Chapter 3: Am I Losing My Marbles, Or What?

I.Religion and Mental Health

Judaism has the wonderful benefit of bringing a person contentment, satisfaction, peace of mind and a purpose for being.  It serves as an anchor and guide in a crazy, mixed up world.  It gives us a framework for our lives and directs our actions purposefully.

A truly devout person has less stress and more joy than almost anyone else. Consider for a moment some of the myriad stresses people encounter throughout their lives: sibling rivalry, familial dysfunction, social acceptance, exams, parental disharmony, self-esteem issues, health, livelihood, marital, children, loss and separation. Religion, at the very least, mitigates all of the above ‘stressors’ and can often serve as an effective antidote to some depressions and anxieties.

For a devout Jew there can be very little thought of “meaningless existence”; every life has great purpose.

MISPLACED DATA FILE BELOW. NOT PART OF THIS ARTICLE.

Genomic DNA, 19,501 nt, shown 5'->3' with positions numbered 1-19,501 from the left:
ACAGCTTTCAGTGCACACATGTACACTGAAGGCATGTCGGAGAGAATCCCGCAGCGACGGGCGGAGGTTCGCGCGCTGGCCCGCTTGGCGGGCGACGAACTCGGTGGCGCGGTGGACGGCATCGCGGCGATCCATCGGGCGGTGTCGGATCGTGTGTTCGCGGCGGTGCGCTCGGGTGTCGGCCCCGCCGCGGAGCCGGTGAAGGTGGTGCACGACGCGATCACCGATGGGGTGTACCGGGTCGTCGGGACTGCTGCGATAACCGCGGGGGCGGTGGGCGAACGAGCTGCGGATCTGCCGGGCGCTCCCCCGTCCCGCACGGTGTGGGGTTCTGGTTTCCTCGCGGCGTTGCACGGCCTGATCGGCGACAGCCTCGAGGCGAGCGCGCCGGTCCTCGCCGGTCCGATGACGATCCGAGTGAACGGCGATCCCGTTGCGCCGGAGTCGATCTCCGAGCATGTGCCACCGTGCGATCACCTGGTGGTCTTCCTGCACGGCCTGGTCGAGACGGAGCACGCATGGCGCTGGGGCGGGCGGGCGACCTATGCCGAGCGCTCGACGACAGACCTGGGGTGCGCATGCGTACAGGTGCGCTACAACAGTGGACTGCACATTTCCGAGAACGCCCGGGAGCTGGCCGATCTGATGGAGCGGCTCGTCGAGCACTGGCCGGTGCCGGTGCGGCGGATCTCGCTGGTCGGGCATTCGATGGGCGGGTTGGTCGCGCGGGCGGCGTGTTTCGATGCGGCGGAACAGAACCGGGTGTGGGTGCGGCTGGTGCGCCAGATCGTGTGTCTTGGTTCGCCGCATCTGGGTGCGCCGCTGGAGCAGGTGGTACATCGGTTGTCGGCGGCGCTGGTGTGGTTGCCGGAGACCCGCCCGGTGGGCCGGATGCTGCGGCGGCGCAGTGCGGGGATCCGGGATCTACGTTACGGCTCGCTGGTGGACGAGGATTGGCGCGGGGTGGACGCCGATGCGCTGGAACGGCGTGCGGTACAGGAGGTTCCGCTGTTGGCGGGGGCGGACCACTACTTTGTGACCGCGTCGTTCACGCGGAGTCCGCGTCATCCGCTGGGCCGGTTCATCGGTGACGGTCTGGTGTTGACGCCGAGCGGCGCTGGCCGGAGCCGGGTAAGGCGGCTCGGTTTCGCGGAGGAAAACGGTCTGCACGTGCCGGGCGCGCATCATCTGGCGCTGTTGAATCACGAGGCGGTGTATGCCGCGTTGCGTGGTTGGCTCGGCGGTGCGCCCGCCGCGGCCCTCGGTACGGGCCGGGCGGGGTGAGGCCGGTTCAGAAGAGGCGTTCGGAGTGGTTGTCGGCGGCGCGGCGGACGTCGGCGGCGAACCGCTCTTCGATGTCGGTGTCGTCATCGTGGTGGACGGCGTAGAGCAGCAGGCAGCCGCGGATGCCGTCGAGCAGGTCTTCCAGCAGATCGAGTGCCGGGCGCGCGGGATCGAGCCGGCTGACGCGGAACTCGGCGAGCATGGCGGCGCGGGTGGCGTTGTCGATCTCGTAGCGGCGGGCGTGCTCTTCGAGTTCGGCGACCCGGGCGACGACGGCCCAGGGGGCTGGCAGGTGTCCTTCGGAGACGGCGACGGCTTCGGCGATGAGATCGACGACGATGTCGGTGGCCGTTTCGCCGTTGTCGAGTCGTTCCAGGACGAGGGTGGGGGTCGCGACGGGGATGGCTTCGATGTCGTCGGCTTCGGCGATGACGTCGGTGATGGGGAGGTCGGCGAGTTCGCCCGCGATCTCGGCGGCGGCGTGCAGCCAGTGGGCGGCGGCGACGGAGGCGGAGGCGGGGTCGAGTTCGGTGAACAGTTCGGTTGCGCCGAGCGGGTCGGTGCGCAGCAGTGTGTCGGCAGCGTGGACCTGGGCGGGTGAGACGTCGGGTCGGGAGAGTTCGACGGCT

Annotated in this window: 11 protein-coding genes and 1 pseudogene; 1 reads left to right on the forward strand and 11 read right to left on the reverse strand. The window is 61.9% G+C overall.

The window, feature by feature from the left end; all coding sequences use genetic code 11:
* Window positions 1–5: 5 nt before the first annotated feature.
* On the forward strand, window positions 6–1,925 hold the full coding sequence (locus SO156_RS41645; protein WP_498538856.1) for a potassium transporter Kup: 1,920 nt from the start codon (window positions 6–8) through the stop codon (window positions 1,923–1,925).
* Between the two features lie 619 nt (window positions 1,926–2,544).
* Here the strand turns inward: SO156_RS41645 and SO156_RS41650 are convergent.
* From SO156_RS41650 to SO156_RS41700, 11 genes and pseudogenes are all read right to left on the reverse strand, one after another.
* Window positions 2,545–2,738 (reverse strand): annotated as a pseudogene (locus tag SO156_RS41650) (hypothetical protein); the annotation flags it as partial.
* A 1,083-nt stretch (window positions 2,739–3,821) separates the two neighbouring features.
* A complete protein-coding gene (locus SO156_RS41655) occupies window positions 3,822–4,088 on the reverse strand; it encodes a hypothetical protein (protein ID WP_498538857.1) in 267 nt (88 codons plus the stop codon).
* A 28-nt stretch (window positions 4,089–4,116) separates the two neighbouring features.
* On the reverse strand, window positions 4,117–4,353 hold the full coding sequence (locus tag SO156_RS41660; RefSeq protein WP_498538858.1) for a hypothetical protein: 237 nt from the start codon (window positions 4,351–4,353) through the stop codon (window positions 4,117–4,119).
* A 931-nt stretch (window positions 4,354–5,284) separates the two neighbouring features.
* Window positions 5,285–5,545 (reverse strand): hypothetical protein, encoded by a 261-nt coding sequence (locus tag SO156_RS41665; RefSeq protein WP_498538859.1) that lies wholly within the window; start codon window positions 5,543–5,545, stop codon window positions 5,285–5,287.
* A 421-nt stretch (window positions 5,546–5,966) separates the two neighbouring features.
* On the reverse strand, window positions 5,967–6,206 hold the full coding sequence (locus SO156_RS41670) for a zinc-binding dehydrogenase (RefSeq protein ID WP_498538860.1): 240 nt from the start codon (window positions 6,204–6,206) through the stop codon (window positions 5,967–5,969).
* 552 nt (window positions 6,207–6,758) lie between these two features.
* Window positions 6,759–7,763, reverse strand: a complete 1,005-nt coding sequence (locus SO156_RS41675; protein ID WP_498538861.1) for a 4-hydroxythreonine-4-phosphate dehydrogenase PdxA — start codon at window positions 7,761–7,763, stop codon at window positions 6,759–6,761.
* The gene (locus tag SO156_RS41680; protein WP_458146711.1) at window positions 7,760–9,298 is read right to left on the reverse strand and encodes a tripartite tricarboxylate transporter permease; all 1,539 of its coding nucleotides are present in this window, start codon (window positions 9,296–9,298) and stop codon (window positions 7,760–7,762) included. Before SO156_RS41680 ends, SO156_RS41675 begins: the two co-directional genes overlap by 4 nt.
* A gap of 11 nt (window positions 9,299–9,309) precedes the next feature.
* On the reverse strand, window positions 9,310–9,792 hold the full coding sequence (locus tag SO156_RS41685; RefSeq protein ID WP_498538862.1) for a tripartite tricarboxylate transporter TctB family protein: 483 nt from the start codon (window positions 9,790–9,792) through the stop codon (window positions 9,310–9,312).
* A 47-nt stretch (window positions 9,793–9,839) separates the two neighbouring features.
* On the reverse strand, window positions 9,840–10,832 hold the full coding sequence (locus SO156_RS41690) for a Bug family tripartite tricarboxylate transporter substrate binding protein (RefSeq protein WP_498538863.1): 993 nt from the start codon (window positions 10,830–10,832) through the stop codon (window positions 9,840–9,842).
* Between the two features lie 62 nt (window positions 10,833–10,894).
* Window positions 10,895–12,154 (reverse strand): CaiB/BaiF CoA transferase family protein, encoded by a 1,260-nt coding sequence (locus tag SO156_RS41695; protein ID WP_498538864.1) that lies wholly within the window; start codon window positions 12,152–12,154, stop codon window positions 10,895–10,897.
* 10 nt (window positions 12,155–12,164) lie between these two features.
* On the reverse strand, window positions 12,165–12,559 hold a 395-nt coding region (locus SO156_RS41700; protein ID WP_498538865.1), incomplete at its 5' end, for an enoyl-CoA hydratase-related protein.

In Judaism, all events are not random but are rather Divinely orchestrated; not having the same economic status as a neighbor isn’t necessarily due to inadequate ability, as much as G-d’s will. Man can put forth his best effort but success is in G-d’s hands. Low self esteem and the pressures of economic success should no longer be issues.

 Additionally, Judaism defines our responsibilities as sons and daughters, parents, siblings, spouses and friends. These clearly delineated guidelines enable us to maintain happy and healthy family, marital and social relationships.

The degree to which Judaism can enhance one’s mental health should not be underestimated.

Judaism, however, is not a magical cure for severe emotional or psychiatric problems.  The Torah in its oral tradition specifically instructs us to consult a competent medical professional for pathologies.

People having psychological issues requiring professional help, should seek it out.  Religion is not a substitute for psychiatric medication or psychotherapy.  A psychologically troubled secular person that becomes observant is now a psychologically troubled religious person, and still in need of counseling.

An emotionally troubled individual should pursue professional treatment independent of any religious quest.


Last updated on: 01/20/2020
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